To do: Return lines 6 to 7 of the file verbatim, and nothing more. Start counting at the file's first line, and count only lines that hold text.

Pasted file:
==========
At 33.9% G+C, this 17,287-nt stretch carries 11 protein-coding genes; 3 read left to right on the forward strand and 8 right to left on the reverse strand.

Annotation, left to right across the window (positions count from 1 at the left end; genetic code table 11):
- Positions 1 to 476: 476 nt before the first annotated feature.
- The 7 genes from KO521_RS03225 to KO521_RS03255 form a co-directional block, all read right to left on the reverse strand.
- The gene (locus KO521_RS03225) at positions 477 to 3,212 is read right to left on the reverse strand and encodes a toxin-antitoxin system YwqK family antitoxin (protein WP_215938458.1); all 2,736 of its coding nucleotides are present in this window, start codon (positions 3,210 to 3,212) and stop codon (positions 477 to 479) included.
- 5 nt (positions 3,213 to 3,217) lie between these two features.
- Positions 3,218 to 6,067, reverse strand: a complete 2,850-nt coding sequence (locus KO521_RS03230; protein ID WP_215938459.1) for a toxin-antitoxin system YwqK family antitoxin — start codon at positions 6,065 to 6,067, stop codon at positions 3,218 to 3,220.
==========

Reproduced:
- 5 nt (positions 3,213 to 3,217) lie between these two features.
- Positions 3,218 to 6,067, reverse strand: a complete 2,850-nt coding sequence (locus KO521_RS03230; protein ID WP_215938459.1) for a toxin-antitoxin system YwqK family antitoxin — start codon at positions 6,065 to 6,067, stop codon at positions 3,218 to 3,220.